Ukraine's Hot Summer a Prologue to Plenty of Heat in the Fall

0:20 06.08.2010 • Armen Oganesyan , Editor-in-Chief, International Affairs

The political intrigue in Ukraine is spinning off. Signs are everywhere that serious developments loom on the horizon, a rumor of big asset grabs goes around, the natural gas pricing theme constantly pops up in the headlines, and, accordingly, Russia is at the epicenter as the media debates rage. Driving down the Yalta-Sevastopol expressway, you would see bunches of bikers racing past at brealneck speeds and greeting each other with gestures of the initiated. Chances are the kids gave in to the irresistible temptation to hang out by the seaside for a little extra time in the wake of the bikers' convention to which Russian premier V. Putin paid a snap visit, causing news outlets - Ukrainian nationwide not to mention Crimea's local – to explode with illustrated accounts of the otherwise niche event.

The image-making efforts made by the Ukrainian administration look bleak against the background of what locals see as a large-scale landing operation launched across the country by Russia's political PR industry. White-on-blue posters saying “Yanukovych – the Hope of Crimea” stick out in direct proximity of each other, forming a pervasive near-regular pattern, but – now that Yanukovych has penned the local elections code – the ruling party could be well-advised to rethink its obviously outmoded campaigning techniques. In contrast, the opposition's Yulia Tymoshenko has a reputation for seeking out teams of inventive and pushy campaign managers. Perhaps, the current creed of the administrations is robust anti-populism, and it sells itself as a hard-working crew which, unlike its predecessors, can be expected to fulfill its promises confidently and without much ado. 

There is, no doubt, a problem that does put Kyiv's self-confidence to a test and permanently stays within its sight. Ukraine faces a natural gas price hike effective August 1, just three months ahead of the local elections at all levels, and Tymoshenko must be waiting, with her ambitions reinforced, for the heavier utility bills to anger the electorate. When the moment comes, the opposition is sure to surf the wave and – presented with the golden opportunity - may even attempt to undermine the central government.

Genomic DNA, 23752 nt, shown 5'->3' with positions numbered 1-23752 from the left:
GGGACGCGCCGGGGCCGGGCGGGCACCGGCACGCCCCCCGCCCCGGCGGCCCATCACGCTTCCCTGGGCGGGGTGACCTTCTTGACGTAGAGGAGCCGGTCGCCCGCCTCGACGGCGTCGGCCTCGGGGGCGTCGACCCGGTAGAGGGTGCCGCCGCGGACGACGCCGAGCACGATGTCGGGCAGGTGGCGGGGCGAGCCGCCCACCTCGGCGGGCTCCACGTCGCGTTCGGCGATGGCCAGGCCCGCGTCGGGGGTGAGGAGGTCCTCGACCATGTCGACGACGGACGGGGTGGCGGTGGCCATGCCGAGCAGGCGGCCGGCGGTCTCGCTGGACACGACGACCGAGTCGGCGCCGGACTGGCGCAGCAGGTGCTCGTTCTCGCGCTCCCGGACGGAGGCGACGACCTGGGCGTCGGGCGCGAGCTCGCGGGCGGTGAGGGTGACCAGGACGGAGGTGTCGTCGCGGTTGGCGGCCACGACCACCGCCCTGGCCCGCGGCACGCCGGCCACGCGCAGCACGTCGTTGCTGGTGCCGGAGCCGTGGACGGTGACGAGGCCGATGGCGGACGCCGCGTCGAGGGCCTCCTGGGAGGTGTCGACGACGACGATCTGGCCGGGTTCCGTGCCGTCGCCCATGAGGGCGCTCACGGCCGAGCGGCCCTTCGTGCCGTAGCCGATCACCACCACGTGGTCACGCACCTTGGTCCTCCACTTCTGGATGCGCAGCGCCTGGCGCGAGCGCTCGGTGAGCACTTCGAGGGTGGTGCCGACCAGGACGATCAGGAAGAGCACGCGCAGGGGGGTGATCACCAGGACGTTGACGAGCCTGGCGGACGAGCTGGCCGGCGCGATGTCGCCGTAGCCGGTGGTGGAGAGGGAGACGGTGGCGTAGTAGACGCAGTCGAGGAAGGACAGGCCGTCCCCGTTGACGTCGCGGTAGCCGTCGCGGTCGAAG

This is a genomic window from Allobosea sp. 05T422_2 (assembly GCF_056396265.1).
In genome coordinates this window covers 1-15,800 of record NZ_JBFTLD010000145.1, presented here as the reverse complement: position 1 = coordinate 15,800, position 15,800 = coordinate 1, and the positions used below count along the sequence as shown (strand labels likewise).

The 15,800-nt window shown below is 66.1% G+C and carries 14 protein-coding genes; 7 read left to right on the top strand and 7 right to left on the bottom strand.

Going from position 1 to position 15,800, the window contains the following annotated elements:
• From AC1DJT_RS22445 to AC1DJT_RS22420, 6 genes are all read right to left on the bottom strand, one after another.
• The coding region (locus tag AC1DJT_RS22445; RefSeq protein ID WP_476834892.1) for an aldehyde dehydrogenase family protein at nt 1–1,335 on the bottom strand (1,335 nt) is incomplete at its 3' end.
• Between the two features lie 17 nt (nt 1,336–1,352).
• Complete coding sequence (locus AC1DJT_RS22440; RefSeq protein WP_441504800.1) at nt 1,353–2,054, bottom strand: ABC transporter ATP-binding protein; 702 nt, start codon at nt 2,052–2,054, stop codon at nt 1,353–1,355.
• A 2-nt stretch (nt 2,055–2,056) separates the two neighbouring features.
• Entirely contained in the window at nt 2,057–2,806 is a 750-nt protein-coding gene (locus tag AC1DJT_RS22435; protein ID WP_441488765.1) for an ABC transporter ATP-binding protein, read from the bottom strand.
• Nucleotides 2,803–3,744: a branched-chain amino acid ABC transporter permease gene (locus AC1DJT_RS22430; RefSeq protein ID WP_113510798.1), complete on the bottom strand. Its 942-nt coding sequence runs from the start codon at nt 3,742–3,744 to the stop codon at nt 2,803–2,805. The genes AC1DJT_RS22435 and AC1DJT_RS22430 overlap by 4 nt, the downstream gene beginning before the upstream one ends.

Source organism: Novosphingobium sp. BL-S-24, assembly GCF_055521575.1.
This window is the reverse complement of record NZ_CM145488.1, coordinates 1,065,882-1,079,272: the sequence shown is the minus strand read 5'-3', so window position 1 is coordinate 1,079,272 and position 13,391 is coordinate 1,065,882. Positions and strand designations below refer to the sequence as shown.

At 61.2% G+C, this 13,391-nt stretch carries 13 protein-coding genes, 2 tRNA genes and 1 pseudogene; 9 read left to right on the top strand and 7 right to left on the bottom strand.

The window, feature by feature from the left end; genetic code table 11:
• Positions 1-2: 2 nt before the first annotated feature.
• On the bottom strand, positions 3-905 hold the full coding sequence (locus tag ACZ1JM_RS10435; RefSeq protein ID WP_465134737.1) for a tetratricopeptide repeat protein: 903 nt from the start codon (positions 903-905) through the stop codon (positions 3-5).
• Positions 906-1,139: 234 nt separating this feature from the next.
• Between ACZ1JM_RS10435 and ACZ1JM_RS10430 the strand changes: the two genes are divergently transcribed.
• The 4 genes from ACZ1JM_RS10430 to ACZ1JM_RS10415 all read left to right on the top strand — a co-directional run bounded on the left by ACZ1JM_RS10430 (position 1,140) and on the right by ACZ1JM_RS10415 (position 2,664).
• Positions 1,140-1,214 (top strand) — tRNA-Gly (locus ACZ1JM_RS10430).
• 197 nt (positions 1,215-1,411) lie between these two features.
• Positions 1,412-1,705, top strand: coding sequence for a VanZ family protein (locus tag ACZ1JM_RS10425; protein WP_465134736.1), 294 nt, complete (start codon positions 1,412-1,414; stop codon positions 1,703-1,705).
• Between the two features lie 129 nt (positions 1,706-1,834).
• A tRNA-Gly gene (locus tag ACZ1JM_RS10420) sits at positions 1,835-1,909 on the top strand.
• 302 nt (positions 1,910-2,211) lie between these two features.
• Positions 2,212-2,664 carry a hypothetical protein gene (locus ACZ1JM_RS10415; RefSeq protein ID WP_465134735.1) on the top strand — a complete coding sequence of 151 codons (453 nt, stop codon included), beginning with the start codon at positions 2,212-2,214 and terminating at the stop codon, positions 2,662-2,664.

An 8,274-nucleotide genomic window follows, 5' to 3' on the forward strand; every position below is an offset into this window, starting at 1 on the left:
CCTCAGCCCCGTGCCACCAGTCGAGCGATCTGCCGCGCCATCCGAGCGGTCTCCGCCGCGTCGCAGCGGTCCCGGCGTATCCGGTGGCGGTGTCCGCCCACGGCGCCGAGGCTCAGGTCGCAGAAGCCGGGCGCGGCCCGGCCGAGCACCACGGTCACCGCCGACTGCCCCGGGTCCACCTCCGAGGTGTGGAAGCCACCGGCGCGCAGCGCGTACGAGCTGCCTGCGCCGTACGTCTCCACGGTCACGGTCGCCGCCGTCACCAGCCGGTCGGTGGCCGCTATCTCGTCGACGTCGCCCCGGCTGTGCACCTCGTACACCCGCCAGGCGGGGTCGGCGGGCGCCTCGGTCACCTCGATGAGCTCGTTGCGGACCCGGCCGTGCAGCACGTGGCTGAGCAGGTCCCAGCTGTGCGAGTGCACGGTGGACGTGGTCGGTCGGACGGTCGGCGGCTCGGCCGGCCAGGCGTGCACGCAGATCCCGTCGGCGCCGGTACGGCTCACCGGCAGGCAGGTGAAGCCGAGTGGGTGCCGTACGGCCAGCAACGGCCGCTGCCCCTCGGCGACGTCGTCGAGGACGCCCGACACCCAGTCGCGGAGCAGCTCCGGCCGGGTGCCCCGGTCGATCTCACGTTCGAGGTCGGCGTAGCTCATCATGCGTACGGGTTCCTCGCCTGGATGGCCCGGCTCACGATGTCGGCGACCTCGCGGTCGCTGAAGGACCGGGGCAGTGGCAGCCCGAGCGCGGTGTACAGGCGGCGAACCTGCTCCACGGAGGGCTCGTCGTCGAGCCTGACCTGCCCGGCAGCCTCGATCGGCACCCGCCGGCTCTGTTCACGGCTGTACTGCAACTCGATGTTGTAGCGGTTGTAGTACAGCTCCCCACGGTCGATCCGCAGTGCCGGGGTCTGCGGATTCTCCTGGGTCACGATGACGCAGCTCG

Kyiv has already unveiled an adaptation plan which includes a package of compensations for the poor. Moreover, the government says the retired citizens – a particularly vulnerable social stratum in Ukraine - have nothing to worry about in connection with the rising cost of natural gas since the respective utility services will automatically pick up the tab.

As of today, 600,000 households out of Ukraine's population of 17 million have, to varying extents, to rely on welfare. It is well-known that many more are entitled to government support but do not apply for it as the process takes jumping through countless bureaucratic hoops. To spare people the difficulty in obtaining natural gas subsidies, the administration limited the required paperwork to filling in just a couple of papers – an application form and an income statement - with no cumbersome verification procedures involved.

Importantly, the compensations will in no way soften the imminent blow to Ukraine's so-called “middle class”. It must be noted that the majority of supporters of Yanukovych and his Party of Regions are residents of the heavily industrialized districts of Ukraine where the population largely fits into the middle of the income bracket and cannot request the benefits which are intended to offset the higher cost of natural gas.